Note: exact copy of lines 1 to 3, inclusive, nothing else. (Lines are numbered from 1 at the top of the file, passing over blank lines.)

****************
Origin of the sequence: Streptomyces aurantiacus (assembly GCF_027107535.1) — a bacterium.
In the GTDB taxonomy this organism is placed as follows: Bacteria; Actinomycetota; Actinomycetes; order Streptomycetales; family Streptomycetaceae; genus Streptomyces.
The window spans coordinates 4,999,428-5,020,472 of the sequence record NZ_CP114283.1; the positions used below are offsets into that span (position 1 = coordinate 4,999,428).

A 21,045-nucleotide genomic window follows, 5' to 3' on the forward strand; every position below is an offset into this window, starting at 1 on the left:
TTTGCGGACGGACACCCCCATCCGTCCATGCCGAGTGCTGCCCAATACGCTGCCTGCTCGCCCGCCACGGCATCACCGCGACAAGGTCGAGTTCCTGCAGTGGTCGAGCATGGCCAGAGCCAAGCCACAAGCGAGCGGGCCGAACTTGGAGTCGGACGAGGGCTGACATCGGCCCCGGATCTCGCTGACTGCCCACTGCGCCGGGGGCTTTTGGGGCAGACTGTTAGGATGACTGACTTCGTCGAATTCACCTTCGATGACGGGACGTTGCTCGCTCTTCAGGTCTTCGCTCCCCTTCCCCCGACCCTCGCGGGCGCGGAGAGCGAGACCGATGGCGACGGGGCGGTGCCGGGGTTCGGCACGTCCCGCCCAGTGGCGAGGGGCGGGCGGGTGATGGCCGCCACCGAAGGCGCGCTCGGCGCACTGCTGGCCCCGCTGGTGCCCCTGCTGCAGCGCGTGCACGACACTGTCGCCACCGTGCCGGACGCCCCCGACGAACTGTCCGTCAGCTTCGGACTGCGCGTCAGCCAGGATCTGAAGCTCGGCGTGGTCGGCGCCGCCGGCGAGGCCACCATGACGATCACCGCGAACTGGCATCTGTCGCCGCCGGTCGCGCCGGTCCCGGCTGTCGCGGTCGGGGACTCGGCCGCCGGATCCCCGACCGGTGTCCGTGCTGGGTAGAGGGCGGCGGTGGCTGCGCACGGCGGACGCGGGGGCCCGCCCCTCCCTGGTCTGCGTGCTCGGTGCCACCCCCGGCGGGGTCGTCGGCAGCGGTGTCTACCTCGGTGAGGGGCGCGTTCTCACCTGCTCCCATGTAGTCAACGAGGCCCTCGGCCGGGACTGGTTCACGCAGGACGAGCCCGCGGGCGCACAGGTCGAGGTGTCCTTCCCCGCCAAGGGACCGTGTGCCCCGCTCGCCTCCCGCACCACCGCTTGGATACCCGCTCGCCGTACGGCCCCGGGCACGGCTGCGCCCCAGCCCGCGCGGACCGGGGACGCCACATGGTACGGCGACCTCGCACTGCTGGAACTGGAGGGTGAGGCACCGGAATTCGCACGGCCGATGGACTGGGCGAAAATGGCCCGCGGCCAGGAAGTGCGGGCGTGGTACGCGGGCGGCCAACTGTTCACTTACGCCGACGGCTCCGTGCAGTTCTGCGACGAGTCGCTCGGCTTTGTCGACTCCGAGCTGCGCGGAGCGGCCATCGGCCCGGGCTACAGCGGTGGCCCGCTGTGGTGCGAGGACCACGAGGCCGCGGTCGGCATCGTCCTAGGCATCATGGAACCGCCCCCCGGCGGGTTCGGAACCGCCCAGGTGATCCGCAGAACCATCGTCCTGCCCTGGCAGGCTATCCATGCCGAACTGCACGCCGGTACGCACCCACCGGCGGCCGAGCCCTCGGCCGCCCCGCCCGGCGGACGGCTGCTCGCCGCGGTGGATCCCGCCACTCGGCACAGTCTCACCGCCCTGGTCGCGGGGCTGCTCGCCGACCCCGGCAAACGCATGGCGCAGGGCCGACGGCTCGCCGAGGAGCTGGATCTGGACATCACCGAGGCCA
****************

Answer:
Origin of the sequence: Streptomyces aurantiacus (assembly GCF_027107535.1) — a bacterium.
In the GTDB taxonomy this organism is placed as follows: Bacteria; Actinomycetota; Actinomycetes; order Streptomycetales; family Streptomycetaceae; genus Streptomyces.
The window spans coordinates 4,999,428-5,020,472 of the sequence record NZ_CP114283.1; the positions used below are offsets into that span (position 1 = coordinate 4,999,428).